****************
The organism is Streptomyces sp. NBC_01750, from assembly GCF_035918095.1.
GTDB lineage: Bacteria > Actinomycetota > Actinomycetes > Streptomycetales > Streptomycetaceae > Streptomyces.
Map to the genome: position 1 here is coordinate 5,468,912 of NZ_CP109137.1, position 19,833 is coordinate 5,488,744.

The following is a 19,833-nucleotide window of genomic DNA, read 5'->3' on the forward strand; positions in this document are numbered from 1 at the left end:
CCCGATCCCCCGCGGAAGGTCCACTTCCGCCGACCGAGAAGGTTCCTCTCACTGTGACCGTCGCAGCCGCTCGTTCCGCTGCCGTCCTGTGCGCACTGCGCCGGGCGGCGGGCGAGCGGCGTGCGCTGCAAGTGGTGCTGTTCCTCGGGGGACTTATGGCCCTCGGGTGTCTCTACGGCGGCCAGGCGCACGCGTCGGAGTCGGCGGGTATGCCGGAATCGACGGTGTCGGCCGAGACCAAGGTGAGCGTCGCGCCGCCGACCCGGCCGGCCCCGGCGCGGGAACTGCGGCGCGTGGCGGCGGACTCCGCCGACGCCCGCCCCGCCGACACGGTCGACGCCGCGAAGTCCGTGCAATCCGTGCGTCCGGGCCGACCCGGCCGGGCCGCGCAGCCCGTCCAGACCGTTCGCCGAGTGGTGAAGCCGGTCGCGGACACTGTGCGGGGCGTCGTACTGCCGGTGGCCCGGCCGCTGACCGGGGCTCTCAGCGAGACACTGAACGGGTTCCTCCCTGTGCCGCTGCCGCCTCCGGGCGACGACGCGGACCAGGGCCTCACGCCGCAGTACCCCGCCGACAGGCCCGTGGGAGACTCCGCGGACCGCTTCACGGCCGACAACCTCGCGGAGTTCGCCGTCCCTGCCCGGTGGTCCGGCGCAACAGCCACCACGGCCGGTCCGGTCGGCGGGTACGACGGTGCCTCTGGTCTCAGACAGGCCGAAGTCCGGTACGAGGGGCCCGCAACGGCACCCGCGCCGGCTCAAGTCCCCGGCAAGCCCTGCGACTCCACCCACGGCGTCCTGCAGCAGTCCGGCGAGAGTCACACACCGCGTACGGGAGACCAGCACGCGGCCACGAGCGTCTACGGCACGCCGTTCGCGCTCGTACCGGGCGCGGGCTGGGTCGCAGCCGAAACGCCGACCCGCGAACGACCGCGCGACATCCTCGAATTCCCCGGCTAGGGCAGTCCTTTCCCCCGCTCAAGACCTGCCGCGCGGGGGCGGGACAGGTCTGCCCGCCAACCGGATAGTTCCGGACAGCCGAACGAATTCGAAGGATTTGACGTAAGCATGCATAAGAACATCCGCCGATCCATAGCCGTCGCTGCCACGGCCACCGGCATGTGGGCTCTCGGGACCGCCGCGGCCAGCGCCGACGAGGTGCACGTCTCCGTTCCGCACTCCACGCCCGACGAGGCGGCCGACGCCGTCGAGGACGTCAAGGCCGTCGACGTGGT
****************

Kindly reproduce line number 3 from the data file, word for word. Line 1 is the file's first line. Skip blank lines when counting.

Map to the genome: position 1 here is coordinate 5,468,912 of NZ_CP109137.1, position 19,833 is coordinate 5,488,744.